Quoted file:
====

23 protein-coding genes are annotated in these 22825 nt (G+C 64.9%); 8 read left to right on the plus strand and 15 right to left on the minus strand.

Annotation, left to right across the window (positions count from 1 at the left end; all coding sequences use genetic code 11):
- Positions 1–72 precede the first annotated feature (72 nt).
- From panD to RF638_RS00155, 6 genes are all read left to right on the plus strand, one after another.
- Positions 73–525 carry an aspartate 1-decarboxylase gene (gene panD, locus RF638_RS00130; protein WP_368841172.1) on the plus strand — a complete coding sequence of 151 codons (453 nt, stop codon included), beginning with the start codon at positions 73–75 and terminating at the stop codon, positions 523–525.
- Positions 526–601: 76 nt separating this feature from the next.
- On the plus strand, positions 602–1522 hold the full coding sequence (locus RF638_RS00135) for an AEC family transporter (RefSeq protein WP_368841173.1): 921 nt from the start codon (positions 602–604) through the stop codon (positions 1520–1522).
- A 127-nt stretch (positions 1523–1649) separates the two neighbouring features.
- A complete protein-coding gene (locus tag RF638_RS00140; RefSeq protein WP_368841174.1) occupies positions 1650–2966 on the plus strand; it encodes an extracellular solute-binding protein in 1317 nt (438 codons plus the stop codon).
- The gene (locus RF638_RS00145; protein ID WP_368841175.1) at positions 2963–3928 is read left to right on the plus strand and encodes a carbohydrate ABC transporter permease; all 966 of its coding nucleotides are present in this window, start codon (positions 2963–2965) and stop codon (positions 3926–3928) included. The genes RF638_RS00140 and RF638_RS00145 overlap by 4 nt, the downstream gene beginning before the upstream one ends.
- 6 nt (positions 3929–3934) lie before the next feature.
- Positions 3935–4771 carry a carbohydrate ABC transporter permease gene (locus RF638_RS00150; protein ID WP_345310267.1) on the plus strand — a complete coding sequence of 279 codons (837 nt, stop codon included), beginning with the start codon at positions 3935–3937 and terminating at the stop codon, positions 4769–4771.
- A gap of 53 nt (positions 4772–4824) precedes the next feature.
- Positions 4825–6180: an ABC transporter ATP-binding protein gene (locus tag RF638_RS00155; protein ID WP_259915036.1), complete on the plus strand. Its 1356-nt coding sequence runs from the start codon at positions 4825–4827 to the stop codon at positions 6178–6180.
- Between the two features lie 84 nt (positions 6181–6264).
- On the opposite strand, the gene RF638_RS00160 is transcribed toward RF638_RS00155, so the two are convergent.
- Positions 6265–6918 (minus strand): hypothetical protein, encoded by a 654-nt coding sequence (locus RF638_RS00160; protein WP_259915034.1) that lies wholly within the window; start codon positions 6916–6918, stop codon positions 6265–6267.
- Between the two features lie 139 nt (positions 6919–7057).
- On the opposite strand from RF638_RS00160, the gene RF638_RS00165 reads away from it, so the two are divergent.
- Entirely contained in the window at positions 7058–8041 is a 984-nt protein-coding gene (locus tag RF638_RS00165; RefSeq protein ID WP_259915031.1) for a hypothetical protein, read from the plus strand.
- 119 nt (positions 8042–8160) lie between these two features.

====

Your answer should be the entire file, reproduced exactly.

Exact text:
23 protein-coding genes are annotated in these 22825 nt (G+C 64.9%); 8 read left to right on the plus strand and 15 right to left on the minus strand.

Annotation, left to right across the window (positions count from 1 at the left end; all coding sequences use genetic code 11):
- Positions 1–72 precede the first annotated feature (72 nt).
- From panD to RF638_RS00155, 6 genes are all read left to right on the plus strand, one after another.
- Positions 73–525 carry an aspartate 1-decarboxylase gene (gene panD, locus RF638_RS00130; protein WP_368841172.1) on the plus strand — a complete coding sequence of 151 codons (453 nt, stop codon included), beginning with the start codon at positions 73–75 and terminating at the stop codon, positions 523–525.
- Positions 526–601: 76 nt separating this feature from the next.
- On the plus strand, positions 602–1522 hold the full coding sequence (locus RF638_RS00135) for an AEC family transporter (RefSeq protein WP_368841173.1): 921 nt from the start codon (positions 602–604) through the stop codon (positions 1520–1522).
- A 127-nt stretch (positions 1523–1649) separates the two neighbouring features.
- A complete protein-coding gene (locus tag RF638_RS00140; RefSeq protein WP_368841174.1) occupies positions 1650–2966 on the plus strand; it encodes an extracellular solute-binding protein in 1317 nt (438 codons plus the stop codon).
- The gene (locus RF638_RS00145; protein ID WP_368841175.1) at positions 2963–3928 is read left to right on the plus strand and encodes a carbohydrate ABC transporter permease; all 966 of its coding nucleotides are present in this window, start codon (positions 2963–2965) and stop codon (positions 3926–3928) included. The genes RF638_RS00140 and RF638_RS00145 overlap by 4 nt, the downstream gene beginning before the upstream one ends.
- 6 nt (positions 3929–3934) lie before the next feature.
- Positions 3935–4771 carry a carbohydrate ABC transporter permease gene (locus RF638_RS00150; protein ID WP_345310267.1) on the plus strand — a complete coding sequence of 279 codons (837 nt, stop codon included), beginning with the start codon at positions 3935–3937 and terminating at the stop codon, positions 4769–4771.
- A gap of 53 nt (positions 4772–4824) precedes the next feature.
- Positions 4825–6180: an ABC transporter ATP-binding protein gene (locus tag RF638_RS00155; protein ID WP_259915036.1), complete on the plus strand. Its 1356-nt coding sequence runs from the start codon at positions 4825–4827 to the stop codon at positions 6178–6180.
- Between the two features lie 84 nt (positions 6181–6264).
- On the opposite strand, the gene RF638_RS00160 is transcribed toward RF638_RS00155, so the two are convergent.
- Positions 6265–6918 (minus strand): hypothetical protein, encoded by a 654-nt coding sequence (locus RF638_RS00160; protein WP_259915034.1) that lies wholly within the window; start codon positions 6916–6918, stop codon positions 6265–6267.
- Between the two features lie 139 nt (positions 6919–7057).
- On the opposite strand from RF638_RS00160, the gene RF638_RS00165 reads away from it, so the two are divergent.
- Entirely contained in the window at positions 7058–8041 is a 984-nt protein-coding gene (locus tag RF638_RS00165; RefSeq protein ID WP_259915031.1) for a hypothetical protein, read from the plus strand.
- 119 nt (positions 8042–8160) lie between these two features.